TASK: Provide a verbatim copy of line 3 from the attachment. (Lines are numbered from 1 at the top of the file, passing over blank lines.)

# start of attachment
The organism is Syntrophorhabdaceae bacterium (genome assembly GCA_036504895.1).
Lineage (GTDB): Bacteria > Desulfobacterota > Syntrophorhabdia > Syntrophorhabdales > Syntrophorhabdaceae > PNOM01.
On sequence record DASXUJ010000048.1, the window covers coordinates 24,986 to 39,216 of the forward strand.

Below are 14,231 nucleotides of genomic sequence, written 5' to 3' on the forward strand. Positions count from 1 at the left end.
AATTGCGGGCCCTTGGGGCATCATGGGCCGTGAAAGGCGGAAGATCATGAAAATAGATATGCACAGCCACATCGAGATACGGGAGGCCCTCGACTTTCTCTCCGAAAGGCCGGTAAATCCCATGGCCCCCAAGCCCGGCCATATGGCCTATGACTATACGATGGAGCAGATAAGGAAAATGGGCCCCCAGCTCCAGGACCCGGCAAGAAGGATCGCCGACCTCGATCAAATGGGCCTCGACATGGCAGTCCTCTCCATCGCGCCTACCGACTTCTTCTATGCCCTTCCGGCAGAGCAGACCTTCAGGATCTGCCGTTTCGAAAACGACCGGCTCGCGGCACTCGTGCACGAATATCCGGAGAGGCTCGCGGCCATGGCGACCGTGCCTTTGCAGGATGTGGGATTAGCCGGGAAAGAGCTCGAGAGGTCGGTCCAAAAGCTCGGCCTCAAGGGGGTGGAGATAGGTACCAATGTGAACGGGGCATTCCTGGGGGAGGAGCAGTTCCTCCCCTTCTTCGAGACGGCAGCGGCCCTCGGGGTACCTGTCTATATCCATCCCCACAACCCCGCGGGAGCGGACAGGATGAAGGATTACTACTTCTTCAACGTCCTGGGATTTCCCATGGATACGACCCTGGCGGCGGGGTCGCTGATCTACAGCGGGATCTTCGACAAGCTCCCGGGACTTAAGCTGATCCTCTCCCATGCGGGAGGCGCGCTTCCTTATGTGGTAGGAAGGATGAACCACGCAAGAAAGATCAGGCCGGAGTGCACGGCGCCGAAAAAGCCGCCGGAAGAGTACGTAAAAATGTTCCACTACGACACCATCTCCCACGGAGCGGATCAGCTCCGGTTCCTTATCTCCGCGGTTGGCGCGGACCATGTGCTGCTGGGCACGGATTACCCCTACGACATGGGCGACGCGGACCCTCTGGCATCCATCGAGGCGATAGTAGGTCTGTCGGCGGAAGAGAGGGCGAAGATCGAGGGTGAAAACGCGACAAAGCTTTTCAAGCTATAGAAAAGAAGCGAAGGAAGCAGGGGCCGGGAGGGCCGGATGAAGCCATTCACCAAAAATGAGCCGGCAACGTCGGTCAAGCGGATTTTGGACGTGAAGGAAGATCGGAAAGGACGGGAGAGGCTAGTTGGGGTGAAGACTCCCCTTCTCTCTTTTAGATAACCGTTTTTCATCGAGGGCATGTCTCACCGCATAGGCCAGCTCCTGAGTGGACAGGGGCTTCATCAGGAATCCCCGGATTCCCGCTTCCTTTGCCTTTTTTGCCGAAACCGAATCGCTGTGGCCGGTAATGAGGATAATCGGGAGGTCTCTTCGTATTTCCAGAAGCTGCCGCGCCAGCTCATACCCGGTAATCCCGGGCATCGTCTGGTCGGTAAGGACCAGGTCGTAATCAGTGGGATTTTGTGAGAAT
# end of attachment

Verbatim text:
On sequence record DASXUJ010000048.1, the window covers coordinates 24,986 to 39,216 of the forward strand.